Exchange: the next phase is different: the deal is made and the transaction executed. The deal is a compromise by which counterparts barter things or trade goods against money in reciprocal compensation. Although they are the central purpose of the market, exchanges are reduced to a minimum, as well as their social side. Once completed, they are forgotten "market shows a simultaneity and succession of rational sociations each of these being so ephemeral that it dies with the exchange it was initiated for". After a deal is made, all sides are free of mutual engagement.

Ideal types

Weber's idea of the market we just described is not an image of the market that can be observed in the 'real world', it is an ideal type.

Weber claims no concept can represent the whole of reality, and suggest to resort to the ideal type as a conceptual tool to understand complex social phenomena. Weber himself invented many ideal types. In this way, he designed the "Bureaucracy" as a mean to study the impact of rationality on organizations. Another ideal type, the "spirit of capitalism" was correlated with the rise of Protestantism.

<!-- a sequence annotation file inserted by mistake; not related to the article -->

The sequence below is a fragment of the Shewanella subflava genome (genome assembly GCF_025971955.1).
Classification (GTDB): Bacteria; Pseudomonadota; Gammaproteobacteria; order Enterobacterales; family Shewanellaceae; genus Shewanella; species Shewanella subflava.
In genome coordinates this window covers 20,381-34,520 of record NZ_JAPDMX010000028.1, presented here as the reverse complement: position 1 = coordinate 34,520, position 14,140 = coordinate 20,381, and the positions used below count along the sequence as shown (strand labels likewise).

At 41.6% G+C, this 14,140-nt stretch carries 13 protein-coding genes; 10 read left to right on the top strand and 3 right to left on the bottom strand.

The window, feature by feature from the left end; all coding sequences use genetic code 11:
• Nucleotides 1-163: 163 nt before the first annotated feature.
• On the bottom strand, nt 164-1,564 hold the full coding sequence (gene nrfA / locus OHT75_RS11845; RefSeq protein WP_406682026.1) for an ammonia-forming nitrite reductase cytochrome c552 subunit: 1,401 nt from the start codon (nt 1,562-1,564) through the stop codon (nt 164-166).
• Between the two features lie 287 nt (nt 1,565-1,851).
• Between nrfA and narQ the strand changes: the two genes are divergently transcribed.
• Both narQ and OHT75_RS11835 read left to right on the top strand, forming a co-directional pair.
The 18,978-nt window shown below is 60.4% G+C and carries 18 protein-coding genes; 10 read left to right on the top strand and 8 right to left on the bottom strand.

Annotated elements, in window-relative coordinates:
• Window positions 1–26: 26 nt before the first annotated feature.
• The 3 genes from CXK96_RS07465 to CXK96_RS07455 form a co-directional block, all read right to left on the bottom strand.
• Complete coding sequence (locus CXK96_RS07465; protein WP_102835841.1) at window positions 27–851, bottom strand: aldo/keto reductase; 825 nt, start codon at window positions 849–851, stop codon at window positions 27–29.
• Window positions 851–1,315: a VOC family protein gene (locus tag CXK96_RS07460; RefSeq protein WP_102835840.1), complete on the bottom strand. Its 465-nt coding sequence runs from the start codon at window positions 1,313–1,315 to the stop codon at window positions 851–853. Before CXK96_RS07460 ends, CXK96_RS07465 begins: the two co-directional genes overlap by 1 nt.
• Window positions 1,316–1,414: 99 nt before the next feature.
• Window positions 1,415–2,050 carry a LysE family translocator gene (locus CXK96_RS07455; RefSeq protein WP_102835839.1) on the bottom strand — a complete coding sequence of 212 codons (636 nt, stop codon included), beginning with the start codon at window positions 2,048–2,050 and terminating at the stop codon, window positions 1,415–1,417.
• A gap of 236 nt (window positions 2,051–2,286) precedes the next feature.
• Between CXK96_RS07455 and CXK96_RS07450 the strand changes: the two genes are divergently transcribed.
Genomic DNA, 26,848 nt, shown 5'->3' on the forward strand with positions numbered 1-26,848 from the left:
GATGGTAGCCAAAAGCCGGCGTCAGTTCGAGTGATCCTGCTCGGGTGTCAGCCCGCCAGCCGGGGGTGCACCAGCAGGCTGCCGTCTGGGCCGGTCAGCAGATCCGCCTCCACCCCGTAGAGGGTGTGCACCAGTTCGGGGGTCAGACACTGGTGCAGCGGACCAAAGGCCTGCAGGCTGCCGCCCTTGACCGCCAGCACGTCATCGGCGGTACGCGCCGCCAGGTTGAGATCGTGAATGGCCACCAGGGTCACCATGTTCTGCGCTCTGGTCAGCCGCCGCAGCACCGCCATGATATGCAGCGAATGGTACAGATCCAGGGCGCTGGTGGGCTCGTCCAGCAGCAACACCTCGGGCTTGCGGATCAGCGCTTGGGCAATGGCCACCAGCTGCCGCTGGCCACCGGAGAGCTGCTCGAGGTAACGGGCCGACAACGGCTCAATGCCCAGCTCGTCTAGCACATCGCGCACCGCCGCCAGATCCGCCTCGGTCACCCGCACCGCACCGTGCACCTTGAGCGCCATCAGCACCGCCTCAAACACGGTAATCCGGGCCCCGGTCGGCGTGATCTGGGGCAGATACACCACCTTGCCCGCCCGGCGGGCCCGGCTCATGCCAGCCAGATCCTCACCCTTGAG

How to construct an ideal type? Weber compares the building of an ideal type to the work of a caricaturist. The caricaturist, guided by his instinct, produces a drawing which highlights a series of features of the person he represents. The scientist designing an ideal type does just the same. However, features of an ideal type must be mutually articulated and form what Weber calls "an homogenous chart of thought". From the point of view of science, what is at stake is to put together a logical construct, even if the building of the construct itself demands some intuition. Thus, the ideal type cannot be created outside a subjective point of view, but at the same time, it goes beyond subjectivity because it is rational.

When he tries to further define the status of the ideal type, Weber chooses to tell what it is not.